Because they haven’t reached out to the blogosphere and received in return the currency of the Internet – incoming links.
This isn’t something I put on the Inquirer Harrisburg bureau staffers, nor am I trying to criticize the Inquirer. Rather it is the newspaper I read, so my criticisms and suggestions often fall their way, though I think they’re widely applicable to newspapers across the country.
I got heavy traffic on a recent post of mine in which I complimented the video product (particularly Philadelphia Business Today) but regarded it as incomplete in many ways. I haven’t shifted much on my analysis, but I have learned I put the wrong address on the post. Find out where it should have gone below, and what every newspaper – or company, or organization, or individual – can learn from it about branding.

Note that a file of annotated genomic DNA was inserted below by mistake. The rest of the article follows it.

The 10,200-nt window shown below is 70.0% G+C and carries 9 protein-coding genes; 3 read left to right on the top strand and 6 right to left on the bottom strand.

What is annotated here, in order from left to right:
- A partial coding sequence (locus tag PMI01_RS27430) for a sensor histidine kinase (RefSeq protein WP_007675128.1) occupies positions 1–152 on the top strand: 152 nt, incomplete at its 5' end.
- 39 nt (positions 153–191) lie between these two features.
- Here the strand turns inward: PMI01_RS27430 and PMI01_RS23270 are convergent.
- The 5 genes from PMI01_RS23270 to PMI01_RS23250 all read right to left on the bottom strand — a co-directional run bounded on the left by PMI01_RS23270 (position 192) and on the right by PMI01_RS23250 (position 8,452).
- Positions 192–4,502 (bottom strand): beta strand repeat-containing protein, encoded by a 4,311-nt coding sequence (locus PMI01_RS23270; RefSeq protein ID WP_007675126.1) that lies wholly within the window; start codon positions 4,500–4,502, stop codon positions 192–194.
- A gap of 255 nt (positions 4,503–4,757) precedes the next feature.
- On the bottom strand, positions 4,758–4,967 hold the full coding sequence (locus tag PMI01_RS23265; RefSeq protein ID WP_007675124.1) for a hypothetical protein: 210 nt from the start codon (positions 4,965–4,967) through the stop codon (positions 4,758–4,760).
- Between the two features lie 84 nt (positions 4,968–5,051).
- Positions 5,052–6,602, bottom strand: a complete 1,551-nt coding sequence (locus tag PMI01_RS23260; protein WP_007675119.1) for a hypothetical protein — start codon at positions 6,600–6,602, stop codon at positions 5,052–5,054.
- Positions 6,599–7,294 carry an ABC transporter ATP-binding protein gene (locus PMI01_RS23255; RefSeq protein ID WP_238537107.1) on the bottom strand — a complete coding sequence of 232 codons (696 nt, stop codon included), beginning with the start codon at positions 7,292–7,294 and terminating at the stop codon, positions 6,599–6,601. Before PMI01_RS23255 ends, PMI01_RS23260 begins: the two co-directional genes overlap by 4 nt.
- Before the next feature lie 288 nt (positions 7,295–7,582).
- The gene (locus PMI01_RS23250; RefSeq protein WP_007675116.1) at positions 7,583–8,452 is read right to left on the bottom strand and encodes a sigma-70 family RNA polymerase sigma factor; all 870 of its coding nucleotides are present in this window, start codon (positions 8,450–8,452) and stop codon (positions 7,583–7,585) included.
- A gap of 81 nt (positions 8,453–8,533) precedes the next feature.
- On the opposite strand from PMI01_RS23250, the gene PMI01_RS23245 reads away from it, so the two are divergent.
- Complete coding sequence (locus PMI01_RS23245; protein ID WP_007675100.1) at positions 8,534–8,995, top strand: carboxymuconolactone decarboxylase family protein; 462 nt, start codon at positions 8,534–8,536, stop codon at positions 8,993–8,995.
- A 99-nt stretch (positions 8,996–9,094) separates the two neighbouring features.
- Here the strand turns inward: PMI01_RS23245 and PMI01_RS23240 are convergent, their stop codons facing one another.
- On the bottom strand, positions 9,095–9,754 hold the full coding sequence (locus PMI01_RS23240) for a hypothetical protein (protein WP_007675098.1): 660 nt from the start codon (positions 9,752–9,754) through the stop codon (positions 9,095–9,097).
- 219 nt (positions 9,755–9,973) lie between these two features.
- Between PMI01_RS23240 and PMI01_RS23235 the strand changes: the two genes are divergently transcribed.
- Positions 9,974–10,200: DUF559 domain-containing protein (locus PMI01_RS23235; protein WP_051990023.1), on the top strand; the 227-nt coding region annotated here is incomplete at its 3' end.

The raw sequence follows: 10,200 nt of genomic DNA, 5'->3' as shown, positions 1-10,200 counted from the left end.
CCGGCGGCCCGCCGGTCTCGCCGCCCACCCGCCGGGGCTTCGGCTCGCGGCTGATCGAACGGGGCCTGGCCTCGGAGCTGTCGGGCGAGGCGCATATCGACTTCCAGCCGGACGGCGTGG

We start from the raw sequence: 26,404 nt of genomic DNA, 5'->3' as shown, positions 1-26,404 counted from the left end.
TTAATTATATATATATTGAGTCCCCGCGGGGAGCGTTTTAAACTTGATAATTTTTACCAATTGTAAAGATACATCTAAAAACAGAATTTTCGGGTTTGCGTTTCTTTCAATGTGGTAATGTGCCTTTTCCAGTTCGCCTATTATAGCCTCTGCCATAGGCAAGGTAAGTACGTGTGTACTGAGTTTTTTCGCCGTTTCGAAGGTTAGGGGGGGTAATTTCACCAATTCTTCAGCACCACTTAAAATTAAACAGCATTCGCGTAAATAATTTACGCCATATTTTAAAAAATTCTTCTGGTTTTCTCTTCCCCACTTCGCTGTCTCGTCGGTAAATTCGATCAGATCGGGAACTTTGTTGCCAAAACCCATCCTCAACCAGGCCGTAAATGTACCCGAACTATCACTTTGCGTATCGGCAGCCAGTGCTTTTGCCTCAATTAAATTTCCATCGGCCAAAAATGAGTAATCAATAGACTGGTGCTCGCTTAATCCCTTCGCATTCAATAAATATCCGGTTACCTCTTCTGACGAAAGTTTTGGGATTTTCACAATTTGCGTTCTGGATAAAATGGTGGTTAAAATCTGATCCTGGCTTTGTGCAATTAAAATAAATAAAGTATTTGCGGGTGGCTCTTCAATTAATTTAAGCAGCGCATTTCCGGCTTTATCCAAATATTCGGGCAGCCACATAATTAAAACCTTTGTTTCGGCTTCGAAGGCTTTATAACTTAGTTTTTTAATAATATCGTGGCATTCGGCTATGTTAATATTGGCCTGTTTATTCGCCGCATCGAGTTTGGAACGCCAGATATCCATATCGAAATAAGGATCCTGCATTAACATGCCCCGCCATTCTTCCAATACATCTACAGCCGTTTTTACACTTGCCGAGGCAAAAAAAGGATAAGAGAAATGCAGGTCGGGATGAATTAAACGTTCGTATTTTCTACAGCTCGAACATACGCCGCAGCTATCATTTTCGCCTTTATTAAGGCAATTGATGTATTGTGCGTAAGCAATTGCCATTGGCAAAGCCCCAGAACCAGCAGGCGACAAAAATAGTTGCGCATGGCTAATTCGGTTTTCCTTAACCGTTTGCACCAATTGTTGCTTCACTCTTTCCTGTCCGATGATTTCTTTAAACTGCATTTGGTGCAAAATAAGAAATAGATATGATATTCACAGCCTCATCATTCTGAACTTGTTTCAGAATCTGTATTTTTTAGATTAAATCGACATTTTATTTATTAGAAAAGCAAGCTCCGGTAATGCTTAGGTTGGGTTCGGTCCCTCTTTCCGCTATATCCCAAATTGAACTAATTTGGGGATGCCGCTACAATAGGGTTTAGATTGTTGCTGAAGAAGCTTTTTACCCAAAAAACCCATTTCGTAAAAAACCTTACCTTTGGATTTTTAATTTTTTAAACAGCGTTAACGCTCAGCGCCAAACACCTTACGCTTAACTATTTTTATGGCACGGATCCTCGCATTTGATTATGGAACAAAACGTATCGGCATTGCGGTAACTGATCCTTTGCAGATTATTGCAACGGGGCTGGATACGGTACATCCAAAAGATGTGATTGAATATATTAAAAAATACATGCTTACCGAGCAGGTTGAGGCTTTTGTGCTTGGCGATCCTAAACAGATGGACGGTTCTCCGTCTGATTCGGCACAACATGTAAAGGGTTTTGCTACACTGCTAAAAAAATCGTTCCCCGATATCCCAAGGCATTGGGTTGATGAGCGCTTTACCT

As Google applications have grown in popularity during the past few years, journalists have taken to see Google aps as a way to better unite newsrooms.
The advantages are clear, but having only used Google aps for a couple years, and a couple for half that, but I have already found a number of faults with these free Web-based services, particularly for journalists.
I think the Philadelphia Inquirer is doing at least one of its online videos right – mostly.
The storied newspaper’s business section puts out a daily, noontime, three to five-minute news show called Philadelphia Business Today, and it has developed into one of the best newspaper-produced videos online. What are they doing right? What are they doing wrong? What can newspapers across the country learn. And Is anyone watching?